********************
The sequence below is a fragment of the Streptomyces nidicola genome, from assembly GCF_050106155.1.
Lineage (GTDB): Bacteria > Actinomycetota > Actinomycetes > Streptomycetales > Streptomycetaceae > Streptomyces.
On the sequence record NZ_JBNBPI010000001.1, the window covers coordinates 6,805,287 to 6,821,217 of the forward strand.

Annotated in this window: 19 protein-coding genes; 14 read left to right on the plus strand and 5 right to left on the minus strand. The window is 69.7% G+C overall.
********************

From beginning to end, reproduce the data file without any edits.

The sequence below is a fragment of the Streptomyces nidicola genome, from assembly GCF_050106155.1.
Lineage (GTDB): Bacteria > Actinomycetota > Actinomycetes > Streptomycetales > Streptomycetaceae > Streptomyces.
On the sequence record NZ_JBNBPI010000001.1, the window covers coordinates 6,805,287 to 6,821,217 of the forward strand.

Annotated in this window: 19 protein-coding genes; 14 read left to right on the plus strand and 5 right to left on the minus strand. The window is 69.7% G+C overall.